Do noisier hybrid cars make sense?

One federal traffic agency says silence could be deadly, but those crying for the $25 million-a-year change aren't so loud.

By Jason Notte Jan 8, 2013 2:20PM

A young man admiring a new car -- i love images/Cultura/Getty ImagesEnjoy the silence for now, electric and hybrid car drivers, because the government is about to demand that your vehicle make some noise.

The National Highway Traffic Safety Administration wants your Nissan (NSANY) Leaf, Chevrolet (GM) Volt and Tesla (TSLA) Model S to make some detectable noise at speeds under 18 miles per hour so bicyclists, pedestrians and the visually impaired can hear it.

The agency argued in an e-mail sent Monday that the measure would save 35 lives over each model year of hybrid vehicles and prevent 2,800 injuries.

Adding external speakers to those cars would cost about $25 million a year, or about $35 per vehicle, according to the agency. Environmental groups, however, argue that there's little conclusive evidence that the relative low-speed silence of electric and hybrid vehicles contributes to accidents or somehow makes them more dangerous than existing, noisier vehicles with internal combustion engines.

As seems to be more commonly the case these days, American drivers can thank Congress for this latest debate and potential cost increase. The Pedestrian Safety Enhancement Act of 2010 requires the Transportation Department, including the traffic safety agency, to write a rule addressing the noise levels of electric and hybrid cars and their potential dangers to walkers and cyclists by Jan. 4, 2014.

Those drivers should know, however, that much of the auto industry is not only on board with this plan, but thinks it's a good idea. The National Federation of the Blind is a fan of the rule and insists that the increasing number of cars that don't make noise at low speeds put blind people at risk. Toyota (TM), meanwhile, has already installed equipment on hybrid models sold in Japan and the U.S. that produces a sound when the engine runs.

"To add about a $30 or $35 item to a car for this kind of injury and death prevention, it’s hard to argue against," Jesse Toprak, an analyst for industry data provider in Santa Monica, Calif., told Bloomberg in an interview. "I’m sure all of us have experienced at some time the fear of getting struck by a Prius."

As an episode of the NBC sitcom "The Office" illustrated, it wouldn't be so difficult for a hybrid driver to sneak up on a pedestrian before that person had a chance to react. Cars that lack or intermittently use internal-combustion engines don't make noise while they accelerate or idle like their gasoline and diesel counterparts. A 2011 study found that electric and hybrid cars that go silent at low speeds are twice as likely as vehicles with internal-combustion engines to be involved in pedestrian accidents when backing up, slowing or stopping, starting in traffic or entering or leaving a parking space or driveway.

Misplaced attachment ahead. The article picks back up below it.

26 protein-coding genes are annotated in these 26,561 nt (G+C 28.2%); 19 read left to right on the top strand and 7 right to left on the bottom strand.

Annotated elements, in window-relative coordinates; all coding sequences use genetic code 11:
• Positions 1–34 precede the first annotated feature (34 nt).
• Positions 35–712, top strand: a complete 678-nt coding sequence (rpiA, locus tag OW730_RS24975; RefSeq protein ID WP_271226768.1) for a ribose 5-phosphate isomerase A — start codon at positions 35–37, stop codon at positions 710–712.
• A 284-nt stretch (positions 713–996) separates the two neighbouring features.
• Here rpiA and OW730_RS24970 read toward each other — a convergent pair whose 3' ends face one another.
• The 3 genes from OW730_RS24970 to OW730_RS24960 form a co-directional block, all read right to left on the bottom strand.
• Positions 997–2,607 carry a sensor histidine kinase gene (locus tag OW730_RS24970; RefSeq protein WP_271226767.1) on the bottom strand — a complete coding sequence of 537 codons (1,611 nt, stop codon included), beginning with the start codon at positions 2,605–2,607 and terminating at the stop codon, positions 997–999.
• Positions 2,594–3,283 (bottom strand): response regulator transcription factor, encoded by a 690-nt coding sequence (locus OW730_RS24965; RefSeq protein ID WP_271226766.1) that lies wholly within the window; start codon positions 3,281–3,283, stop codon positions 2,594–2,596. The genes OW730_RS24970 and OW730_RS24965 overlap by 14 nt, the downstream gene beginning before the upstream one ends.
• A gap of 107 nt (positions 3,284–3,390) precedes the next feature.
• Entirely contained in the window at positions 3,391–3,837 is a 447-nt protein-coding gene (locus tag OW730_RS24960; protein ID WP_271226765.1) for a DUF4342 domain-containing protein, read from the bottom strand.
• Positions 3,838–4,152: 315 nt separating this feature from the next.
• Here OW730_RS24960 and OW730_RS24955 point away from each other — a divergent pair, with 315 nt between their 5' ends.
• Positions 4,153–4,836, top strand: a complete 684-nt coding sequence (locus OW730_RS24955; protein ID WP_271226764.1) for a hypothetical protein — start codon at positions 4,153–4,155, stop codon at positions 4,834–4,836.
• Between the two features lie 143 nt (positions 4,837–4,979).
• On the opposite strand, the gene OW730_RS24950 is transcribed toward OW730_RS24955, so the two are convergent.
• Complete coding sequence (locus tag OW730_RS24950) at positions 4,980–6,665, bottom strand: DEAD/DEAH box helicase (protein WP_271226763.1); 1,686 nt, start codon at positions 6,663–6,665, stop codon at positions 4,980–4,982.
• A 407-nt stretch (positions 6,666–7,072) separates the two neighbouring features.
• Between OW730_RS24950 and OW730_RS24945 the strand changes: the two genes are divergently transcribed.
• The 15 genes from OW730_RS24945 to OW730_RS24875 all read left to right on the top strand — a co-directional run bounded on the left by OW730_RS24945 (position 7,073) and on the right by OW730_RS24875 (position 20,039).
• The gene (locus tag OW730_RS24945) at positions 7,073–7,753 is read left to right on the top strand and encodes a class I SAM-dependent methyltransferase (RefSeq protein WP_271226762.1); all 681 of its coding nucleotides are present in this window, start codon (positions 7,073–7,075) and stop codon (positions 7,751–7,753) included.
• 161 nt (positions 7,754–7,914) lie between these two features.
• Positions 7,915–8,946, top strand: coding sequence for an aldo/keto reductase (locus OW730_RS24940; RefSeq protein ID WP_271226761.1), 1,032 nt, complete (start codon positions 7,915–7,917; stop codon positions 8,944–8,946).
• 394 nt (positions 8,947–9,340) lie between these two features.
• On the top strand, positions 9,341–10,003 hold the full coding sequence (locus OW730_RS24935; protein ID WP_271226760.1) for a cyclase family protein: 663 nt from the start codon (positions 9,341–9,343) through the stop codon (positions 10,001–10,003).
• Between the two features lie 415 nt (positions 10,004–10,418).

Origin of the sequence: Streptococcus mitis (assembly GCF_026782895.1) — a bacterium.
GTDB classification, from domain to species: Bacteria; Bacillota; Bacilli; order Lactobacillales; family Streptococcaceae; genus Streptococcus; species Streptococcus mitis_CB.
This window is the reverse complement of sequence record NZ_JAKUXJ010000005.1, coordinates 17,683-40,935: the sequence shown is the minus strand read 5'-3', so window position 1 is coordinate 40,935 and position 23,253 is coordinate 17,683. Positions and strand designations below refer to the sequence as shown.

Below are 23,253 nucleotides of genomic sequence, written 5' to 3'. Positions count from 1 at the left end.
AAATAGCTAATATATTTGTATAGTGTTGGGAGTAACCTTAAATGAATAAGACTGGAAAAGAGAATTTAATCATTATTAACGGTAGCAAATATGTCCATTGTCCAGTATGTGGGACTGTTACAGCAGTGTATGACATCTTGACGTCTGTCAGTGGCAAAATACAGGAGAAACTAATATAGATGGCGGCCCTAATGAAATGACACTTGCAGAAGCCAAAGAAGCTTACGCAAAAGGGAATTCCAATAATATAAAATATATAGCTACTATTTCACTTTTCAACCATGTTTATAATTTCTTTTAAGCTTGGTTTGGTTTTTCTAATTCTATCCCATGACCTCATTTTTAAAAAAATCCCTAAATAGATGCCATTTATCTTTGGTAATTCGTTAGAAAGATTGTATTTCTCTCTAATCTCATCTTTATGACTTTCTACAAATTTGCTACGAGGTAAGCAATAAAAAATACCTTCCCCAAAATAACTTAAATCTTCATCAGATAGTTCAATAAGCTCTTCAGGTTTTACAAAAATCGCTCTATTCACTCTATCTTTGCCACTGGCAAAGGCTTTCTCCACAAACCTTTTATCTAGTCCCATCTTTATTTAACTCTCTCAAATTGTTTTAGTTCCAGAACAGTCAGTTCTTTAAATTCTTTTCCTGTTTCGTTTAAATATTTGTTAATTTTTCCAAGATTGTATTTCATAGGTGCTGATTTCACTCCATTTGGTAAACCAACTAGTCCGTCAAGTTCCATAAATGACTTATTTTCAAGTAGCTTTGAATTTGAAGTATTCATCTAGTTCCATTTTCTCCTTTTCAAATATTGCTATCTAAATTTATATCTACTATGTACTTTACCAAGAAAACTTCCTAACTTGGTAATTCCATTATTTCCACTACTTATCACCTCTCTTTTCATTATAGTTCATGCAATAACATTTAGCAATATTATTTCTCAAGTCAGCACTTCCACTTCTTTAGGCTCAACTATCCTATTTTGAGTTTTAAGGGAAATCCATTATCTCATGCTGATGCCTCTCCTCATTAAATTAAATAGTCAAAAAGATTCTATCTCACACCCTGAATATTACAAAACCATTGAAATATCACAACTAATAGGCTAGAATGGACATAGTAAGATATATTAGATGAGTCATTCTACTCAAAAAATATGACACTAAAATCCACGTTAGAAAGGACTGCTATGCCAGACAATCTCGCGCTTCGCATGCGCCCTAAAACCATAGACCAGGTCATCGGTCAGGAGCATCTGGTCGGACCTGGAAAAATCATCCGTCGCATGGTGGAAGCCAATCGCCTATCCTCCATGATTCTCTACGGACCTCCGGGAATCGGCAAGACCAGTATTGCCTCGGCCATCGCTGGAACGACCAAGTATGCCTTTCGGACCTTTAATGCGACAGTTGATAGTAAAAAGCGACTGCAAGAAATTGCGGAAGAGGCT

Yet, according to the National Highway Traffic Safety Administration's own numbers, both pedestrian fatalities and overall traffic fatalities in the U.S. have actually decreased since 2000 as the number of hybrid and electric vehicles on the road increased. Also, the agency's proposed quiet car rule assumes hybrid vehicles are more than 4% of the automobile market. Alan Baum, principal of industry researcher Baum & Associates in West Bloomfield, Mich., told Bloomberg that hybrids made up only 3% of light vehicles sold in the U.S., up from 2.1% in 2011. Plug-in electric vehicles, meanwhile, were only 0.37% percent of sales last year, up from 0.14% the previous year.

It's a small niche, but what's a government agency with "traffic" and "safety" in its name supposed to do? Just shrug off potential danger and rubber stamp any large, rolling, silent object that comes its way? Even if a taxpayer's answer to that question is yes, they're still getting off lightly. The traffic safety agency missed a deadline last week for a rule that would have required backup cameras in all new cars. The cost attached to that project would have been $2.7 billion a year.

Besides, there's a 60-day period for public comment, so worried pedestrians and irate drivers can offer the agency a little noise of their own before the rule's final version takes effect.

More on Money Now

Jan 8, 2013 4:15PM
Perhaps the morons at NHTSA would be doing people a real favor if they attempted something with a major impact on safety.   Forcing all these 4WD vehicles with a 3 foot high bumper to match a national standard for bumper height would result in much better safety for ALL drivers.

Jan 8, 2013 5:50PM
I'm into the idea for sure. I'm a 15K mile per year cyclist in and about the Chicago suburbs and have been so for many years. I work hard at being very traffic conscious, and a responsible rider at that: I do stop at lights, stop signs, school bus pickup's etc. Over the years, I can tell you your ears are the biggest baddest weapon you have for safety on a bike. in slow zones, which also happen to be far less traffic filled, you never hear an electric coming, you just don't think anything is out there with you. Unfortunately, I can attest to this as I have now had my first  near miss with a silent Prius. I thanked the driver for a good breaking reaction or I was Toyota food.......Yah, I know, many of you think that's what cyclist are for anyway, bumper food!
Jan 8, 2013 2:29PM

Very stupid idea. Reminds me of a science fiction story where people were deliberately handicapped so everyone would be the same. Something I would no longer put past our government.

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